The goal of parsnip is to provide a tidy, unified interface to models that can be used to try a range of models without getting bogged down in the syntactical minutiae of the underlying packages.
# The easiest way to get parsnip is to install all of tidymodels: install.packages("tidymodels") # Alternatively, install just parsnip: install.packages("parsnip") # Or the development version from GitHub: # install.packages("devtools") devtools::install_github("tidymodels/parsnip")
One challenge with different modeling functions available in R that do the same thing is that they can have different interfaces and arguments. For example, to fit a random forest regression model, we might have:
# From randomForest rf_1 <- randomForest( y ~ ., data = dat, mtry = 10, ntree = 2000, importance = TRUE ) # From ranger rf_2 <- ranger( y ~ ., data = dat, mtry = 10, num.trees = 2000, importance = "impurity" ) # From sparklyr rf_3 <- ml_random_forest( dat, intercept = FALSE, response = "y", features = names(dat)[names(dat) != "y"], col.sample.rate = 10, num.trees = 2000 )
Note that the model syntax can be very different and that the argument names (and formats) are also different. This is a pain if you switch between implementations.
In this example:
- the type of model is “random forest”,
- the mode of the model is “regression” (as opposed to classification, etc), and
- the computational engine is the name of the R package.
The goals of parsnip are to:
- Separate the definition of a model from its evaluation.
- Decouple the model specification from the implementation (whether the implementation is in R, spark, or something else). For example, the user would call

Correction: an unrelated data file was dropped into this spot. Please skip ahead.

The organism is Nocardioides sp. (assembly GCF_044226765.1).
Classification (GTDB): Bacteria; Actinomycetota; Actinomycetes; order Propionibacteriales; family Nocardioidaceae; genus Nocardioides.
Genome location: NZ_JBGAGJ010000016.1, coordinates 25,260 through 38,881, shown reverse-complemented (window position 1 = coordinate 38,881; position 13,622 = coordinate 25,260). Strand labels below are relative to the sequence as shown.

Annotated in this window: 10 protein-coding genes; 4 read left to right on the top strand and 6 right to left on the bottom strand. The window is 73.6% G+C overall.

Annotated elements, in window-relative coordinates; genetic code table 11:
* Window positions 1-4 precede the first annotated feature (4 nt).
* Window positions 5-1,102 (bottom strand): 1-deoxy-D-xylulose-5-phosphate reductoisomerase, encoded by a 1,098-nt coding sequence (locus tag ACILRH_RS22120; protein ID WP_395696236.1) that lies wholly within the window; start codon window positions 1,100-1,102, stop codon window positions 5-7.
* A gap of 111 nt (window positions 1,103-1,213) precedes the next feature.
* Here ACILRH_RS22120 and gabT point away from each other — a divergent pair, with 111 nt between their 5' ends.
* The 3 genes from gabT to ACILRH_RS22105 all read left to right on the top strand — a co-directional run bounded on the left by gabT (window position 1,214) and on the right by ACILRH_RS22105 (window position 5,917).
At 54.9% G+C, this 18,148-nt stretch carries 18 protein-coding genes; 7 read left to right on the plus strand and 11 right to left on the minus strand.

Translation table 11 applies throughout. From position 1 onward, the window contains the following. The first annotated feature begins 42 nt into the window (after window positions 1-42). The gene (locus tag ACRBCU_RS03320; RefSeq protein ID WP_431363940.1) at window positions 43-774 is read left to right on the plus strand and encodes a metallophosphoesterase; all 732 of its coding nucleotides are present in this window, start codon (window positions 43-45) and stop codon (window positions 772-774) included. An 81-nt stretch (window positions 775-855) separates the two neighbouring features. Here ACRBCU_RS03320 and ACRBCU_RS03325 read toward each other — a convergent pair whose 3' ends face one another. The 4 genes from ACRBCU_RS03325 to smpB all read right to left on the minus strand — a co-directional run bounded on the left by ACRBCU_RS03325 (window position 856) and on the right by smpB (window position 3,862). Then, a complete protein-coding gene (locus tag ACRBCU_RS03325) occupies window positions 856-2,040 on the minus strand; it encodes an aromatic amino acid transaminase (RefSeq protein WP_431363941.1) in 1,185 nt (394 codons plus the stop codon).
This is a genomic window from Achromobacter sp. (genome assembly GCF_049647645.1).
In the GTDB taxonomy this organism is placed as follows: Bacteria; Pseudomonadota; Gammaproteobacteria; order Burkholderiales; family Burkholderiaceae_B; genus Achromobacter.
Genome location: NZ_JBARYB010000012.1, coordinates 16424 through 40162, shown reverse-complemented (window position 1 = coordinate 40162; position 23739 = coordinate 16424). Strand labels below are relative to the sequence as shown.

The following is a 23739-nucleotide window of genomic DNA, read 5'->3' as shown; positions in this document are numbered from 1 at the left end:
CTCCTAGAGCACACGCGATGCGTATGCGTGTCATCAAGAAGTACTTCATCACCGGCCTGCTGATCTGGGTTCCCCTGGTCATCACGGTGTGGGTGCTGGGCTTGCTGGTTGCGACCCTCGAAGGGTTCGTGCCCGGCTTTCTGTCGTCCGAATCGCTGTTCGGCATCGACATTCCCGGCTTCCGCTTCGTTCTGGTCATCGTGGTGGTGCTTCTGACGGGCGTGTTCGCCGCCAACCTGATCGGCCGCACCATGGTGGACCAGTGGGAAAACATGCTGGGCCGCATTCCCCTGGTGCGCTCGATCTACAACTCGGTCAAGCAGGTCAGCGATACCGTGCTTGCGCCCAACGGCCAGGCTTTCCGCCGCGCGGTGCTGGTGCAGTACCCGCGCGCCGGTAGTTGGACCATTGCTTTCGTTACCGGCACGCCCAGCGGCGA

ranger::rangeror other specific packages.
- Harmonize argument names (e.g.
trees) so that users only need to remember a single name. This will help across model types too so that
treeswill be the same argument across random forest as well as boosting or bagging.
Using the example above, the parsnip approach would be:
library(parsnip) rand_forest(mtry = 10, trees = 2000) %>% set_engine("ranger", importance = "impurity") %>% set_mode("regression") #> Random Forest Model Specification (regression) #> #> Main Arguments: #> mtry = 10 #> trees = 2000 #> #> Engine-Specific Arguments: #> importance = impurity #> #> Computational engine: ranger
The engine can be easily changed. To use Spark, the change is straightforward:
rand_forest(mtry = 10, trees = 2000) %>% set_engine("spark") %>% set_mode("regression") #> Random Forest Model Specification (regression) #> #> Main Arguments: #> mtry = 10 #> trees = 2000 #> #> Computational engine: spark
Either one of these model specifications can be fit in the same way:
set.seed(192) rand_forest(mtry = 10, trees = 2000) %>% set_engine("ranger", importance = "impurity") %>% set_mode("regression") %>% fit(mpg ~ ., data = mtcars) #> parsnip model object #> #> Ranger result #> #> Call: #> ranger::ranger(x = maybe_data_frame(x), y = y, mtry = min_cols(~10, x), num.trees = ~2000, importance = ~"impurity", num.threads = 1, verbose = FALSE, seed = sample.int(10^5, 1)) #> #> Type: Regression #> Number of trees: 2000 #> Sample size: 32 #> Number of independent variables: 10 #> Mtry: 10 #> Target node size: 5 #> Variable importance mode: impurity #> Splitrule: variance #> OOB prediction error (MSE): 5.976917 #> R squared (OOB): 0.8354559
A list of all parsnip models across different CRAN packages can be found at https://www.tidymodels.org/find/parsnip.
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